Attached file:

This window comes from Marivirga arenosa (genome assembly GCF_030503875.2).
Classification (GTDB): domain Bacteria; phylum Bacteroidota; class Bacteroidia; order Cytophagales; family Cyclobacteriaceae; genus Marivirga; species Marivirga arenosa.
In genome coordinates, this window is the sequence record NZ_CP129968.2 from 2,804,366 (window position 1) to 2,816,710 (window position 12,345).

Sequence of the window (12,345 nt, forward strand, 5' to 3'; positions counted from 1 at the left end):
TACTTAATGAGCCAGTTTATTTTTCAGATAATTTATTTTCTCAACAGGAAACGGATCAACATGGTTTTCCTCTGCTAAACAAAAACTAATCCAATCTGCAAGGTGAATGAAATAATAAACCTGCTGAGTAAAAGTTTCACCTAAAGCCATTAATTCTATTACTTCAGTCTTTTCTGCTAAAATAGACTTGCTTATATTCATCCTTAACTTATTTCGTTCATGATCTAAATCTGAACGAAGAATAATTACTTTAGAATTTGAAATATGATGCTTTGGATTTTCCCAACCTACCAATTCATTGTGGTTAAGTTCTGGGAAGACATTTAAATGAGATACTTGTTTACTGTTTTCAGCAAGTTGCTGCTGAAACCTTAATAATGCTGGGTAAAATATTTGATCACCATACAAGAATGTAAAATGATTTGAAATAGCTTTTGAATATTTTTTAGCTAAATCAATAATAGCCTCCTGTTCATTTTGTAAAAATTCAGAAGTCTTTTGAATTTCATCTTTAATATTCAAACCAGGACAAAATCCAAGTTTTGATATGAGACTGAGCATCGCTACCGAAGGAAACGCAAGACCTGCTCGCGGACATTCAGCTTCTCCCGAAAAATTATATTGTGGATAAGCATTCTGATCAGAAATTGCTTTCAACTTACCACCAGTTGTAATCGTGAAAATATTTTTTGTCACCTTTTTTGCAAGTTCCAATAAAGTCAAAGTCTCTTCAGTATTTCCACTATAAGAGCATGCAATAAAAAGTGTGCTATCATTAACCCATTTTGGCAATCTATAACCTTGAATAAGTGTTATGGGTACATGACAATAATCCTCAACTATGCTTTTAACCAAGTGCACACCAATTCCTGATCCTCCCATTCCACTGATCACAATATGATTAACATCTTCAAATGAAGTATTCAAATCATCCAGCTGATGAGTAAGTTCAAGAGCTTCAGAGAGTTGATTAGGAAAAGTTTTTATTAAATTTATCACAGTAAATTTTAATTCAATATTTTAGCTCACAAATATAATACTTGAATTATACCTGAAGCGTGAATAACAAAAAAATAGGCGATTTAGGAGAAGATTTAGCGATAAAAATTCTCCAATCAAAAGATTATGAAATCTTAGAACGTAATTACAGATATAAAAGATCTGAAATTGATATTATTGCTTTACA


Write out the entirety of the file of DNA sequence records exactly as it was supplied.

This window comes from Marivirga arenosa (genome assembly GCF_030503875.2).
Classification (GTDB): domain Bacteria; phylum Bacteroidota; class Bacteroidia; order Cytophagales; family Cyclobacteriaceae; genus Marivirga; species Marivirga arenosa.
In genome coordinates, this window is the sequence record NZ_CP129968.2 from 2,804,366 (window position 1) to 2,816,710 (window position 12,345).

Sequence of the window (12,345 nt, forward strand, 5' to 3'; positions counted from 1 at the left end):
TACTTAATGAGCCAGTTTATTTTTCAGATAATTTATTTTCTCAACAGGAAACGGATCAACATGGTTTTCCTCTGCTAAACAAAAACTAATCCAATCTGCAAGGTGAATGAAATAATAAACCTGCTGAGTAAAAGTTTCACCTAAAGCCATTAATTCTATTACTTCAGTCTTTTCTGCTAAAATAGACTTGCTTATATTCATCCTTAACTTATTTCGTTCATGATCTAAATCTGAACGAAGAATAATTACTTTAGAATTTGAAATATGATGCTTTGGATTTTCCCAACCTACCAATTCATTGTGGTTAAGTTCTGGGAAGACATTTAAATGAGATACTTGTTTACTGTTTTCAGCAAGTTGCTGCTGAAACCTTAATAATGCTGGGTAAAATATTTGATCACCATACAAGAATGTAAAATGATTTGAAATAGCTTTTGAATATTTTTTAGCTAAATCAATAATAGCCTCCTGTTCATTTTGTAAAAATTCAGAAGTCTTTTGAATTTCATCTTTAATATTCAAACCAGGACAAAATCCAAGTTTTGATATGAGACTGAGCATCGCTACCGAAGGAAACGCAAGACCTGCTCGCGGACATTCAGCTTCTCCCGAAAAATTATATTGTGGATAAGCATTCTGATCAGAAATTGCTTTCAACTTACCACCAGTTGTAATCGTGAAAATATTTTTTGTCACCTTTTTTGCAAGTTCCAATAAAGTCAAAGTCTCTTCAGTATTTCCACTATAAGAGCATGCAATAAAAAGTGTGCTATCATTAACCCATTTTGGCAATCTATAACCTTGAATAAGTGTTATGGGTACATGACAATAATCCTCAACTATGCTTTTAACCAAGTGCACACCAATTCCTGATCCTCCCATTCCACTGATCACAATATGATTAACATCTTCAAATGAAGTATTCAAATCATCCAGCTGATGAGTAAGTTCAAGAGCTTCAGAGAGTTGATTAGGAAAAGTTTTTATTAAATTTATCACAGTAAATTTTAATTCAATATTTTAGCTCACAAATATAATACTTGAATTATACCTGAAGCGTGAATAACAAAAAAATAGGCGATTTAGGAGAAGATTTAGCGATAAAAATTCTCCAATCAAAAGATTATGAAATCTTAGAACGTAATTACAGATATAAAAGATCTGAAATTGATATTATTGCTTTACA